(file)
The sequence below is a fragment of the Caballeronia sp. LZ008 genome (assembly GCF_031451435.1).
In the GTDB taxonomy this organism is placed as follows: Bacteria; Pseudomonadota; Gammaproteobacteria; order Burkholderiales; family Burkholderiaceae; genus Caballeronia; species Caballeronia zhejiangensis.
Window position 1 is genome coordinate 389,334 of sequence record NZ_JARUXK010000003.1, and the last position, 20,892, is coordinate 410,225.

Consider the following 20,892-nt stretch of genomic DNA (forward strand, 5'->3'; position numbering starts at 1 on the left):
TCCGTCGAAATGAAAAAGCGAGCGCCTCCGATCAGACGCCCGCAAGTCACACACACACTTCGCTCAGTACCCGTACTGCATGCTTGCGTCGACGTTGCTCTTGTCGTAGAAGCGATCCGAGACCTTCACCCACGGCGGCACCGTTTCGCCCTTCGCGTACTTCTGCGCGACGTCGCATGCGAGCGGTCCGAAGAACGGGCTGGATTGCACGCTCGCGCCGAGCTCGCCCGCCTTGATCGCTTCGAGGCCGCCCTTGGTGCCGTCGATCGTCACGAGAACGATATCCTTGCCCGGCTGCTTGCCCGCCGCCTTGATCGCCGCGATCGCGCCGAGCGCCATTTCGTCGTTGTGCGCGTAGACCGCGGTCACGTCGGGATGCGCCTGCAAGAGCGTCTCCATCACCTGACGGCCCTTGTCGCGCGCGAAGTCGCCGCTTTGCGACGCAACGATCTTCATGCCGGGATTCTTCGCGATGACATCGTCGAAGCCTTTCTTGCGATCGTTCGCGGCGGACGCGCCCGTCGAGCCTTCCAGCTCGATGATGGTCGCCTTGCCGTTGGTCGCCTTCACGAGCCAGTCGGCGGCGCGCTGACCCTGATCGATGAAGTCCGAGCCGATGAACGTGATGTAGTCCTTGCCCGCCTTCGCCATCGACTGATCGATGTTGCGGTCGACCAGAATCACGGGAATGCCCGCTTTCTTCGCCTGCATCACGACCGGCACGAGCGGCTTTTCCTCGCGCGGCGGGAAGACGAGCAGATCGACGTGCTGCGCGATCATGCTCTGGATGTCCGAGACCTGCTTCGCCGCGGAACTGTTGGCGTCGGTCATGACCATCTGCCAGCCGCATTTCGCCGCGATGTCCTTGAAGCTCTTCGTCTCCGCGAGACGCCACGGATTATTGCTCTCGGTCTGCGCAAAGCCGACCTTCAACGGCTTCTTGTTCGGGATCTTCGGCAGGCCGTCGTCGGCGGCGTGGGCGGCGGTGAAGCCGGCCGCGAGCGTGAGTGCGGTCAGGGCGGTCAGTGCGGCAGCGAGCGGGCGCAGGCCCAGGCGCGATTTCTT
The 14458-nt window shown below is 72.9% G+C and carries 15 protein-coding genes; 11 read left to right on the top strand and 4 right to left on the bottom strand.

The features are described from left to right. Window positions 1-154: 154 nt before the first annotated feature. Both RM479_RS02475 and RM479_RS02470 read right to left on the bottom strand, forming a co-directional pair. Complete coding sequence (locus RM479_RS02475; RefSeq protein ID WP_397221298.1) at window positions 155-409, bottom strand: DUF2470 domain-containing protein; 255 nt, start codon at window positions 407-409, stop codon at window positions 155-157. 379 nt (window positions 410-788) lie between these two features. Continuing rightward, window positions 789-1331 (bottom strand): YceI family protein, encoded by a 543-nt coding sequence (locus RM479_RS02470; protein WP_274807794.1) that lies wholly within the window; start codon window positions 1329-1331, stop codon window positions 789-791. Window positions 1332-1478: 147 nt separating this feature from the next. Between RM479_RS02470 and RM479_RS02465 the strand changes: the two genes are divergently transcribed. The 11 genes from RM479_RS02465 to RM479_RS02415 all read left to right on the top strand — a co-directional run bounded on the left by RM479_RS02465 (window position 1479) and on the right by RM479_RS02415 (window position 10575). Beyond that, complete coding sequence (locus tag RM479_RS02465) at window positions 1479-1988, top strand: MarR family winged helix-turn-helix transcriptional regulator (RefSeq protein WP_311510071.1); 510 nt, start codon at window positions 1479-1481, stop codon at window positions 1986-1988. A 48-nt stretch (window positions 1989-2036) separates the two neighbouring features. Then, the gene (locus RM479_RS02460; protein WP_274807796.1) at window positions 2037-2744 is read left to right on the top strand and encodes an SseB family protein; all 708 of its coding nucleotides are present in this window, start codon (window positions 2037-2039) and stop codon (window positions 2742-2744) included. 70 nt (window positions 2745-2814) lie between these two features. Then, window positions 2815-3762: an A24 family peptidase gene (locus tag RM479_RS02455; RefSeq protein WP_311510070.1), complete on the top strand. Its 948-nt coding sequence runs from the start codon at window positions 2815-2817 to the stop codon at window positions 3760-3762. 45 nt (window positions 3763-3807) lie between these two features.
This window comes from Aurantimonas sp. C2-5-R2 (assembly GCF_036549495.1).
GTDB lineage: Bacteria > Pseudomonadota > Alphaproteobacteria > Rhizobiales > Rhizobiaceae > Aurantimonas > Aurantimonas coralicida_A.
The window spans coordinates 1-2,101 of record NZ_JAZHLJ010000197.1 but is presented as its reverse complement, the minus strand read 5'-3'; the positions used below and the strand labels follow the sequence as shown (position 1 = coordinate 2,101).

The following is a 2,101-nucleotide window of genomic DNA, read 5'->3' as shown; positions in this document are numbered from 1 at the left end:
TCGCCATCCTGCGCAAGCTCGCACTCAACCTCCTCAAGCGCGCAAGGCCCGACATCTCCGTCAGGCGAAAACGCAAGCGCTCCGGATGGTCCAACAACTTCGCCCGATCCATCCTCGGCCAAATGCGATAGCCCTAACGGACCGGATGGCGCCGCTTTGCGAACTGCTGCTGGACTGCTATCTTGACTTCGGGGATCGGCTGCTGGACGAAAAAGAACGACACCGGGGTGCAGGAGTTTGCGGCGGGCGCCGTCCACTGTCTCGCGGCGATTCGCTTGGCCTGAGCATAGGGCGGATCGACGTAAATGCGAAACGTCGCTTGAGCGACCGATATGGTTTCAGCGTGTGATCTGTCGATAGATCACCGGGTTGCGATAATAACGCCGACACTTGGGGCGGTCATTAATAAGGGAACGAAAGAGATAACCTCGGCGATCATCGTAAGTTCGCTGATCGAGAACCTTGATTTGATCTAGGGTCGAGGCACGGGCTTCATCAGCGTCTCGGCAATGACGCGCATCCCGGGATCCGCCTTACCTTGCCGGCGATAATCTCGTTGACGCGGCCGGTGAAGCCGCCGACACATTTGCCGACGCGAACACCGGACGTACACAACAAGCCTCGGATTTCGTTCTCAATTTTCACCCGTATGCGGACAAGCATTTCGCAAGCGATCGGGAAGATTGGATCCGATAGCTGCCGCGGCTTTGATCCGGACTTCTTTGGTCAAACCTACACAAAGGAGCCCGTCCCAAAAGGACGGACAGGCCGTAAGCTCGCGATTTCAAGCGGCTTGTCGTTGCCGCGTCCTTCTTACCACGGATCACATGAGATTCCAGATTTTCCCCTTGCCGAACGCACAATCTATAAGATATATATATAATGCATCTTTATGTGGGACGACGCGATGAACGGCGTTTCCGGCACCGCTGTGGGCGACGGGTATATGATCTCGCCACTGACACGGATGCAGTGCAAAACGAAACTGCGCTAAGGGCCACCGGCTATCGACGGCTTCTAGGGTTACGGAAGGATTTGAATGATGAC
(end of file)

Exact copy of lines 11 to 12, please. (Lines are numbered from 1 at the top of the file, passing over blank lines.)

The following is a 2,101-nucleotide window of genomic DNA, read 5'->3' as shown; positions in this document are numbered from 1 at the left end:
TCGCCATCCTGCGCAAGCTCGCACTCAACCTCCTCAAGCGCGCAAGGCCCGACATCTCCGTCAGGCGAAAACGCAAGCGCTCCGGATGGTCCAACAACTTCGCCCGATCCATCCTCGGCCAAATGCGATAGCCCTAACGGACCGGATGGCGCCGCTTTGCGAACTGCTGCTGGACTGCTATCTTGACTTCGGGGATCGGCTGCTGGACGAAAAAGAACGACACCGGGGTGCAGGAGTTTGCGGCGGGCGCCGTCCACTGTCTCGCGGCGATTCGCTTGGCCTGAGCATAGGGCGGATCGACGTAAATGCGAAACGTCGCTTGAGCGACCGATATGGTTTCAGCGTGTGATCTGTCGATAGATCACCGGGTTGCGATAATAACGCCGACACTTGGGGCGGTCATTAATAAGGGAACGAAAGAGATAACCTCGGCGATCATCGTAAGTTCGCTGATCGAGAACCTTGATTTGATCTAGGGTCGAGGCACGGGCTTCATCAGCGTCTCGGCAATGACGCGCATCCCGGGATCCGCCTTACCTTGCCGGCGATAATCTCGTTGACGCGGCCGGTGAAGCCGCCGACACATTTGCCGACGCGAACACCGGACGTACACAACAAGCCTCGGATTTCGTTCTCAATTTTCACCCGTATGCGGACAAGCATTTCGCAAGCGATCGGGAAGATTGGATCCGATAGCTGCCGCGGCTTTGATCCGGACTTCTTTGGTCAAACCTACACAAAGGAGCCCGTCCCAAAAGGACGGACAGGCCGTAAGCTCGCGATTTCAAGCGGCTTGTCGTTGCCGCGTCCTTCTTACCACGGATCACATGAGATTCCAGATTTTCCCCTTGCCGAACGCACAATCTATAAGATATATATATAATGCATCTTTATGTGGGACGACGCGATGAACGGCGTTTCCGGCACCGCTGTGGGCGACGGGTATATGATCTCGCCACTGACACGGATGCAGTGCAAAACGAAACTGCGCTAAGGGCCACCGGCTATCGACGGCTTCTAGGGTTACGGAAGGATTTGAATGATGAC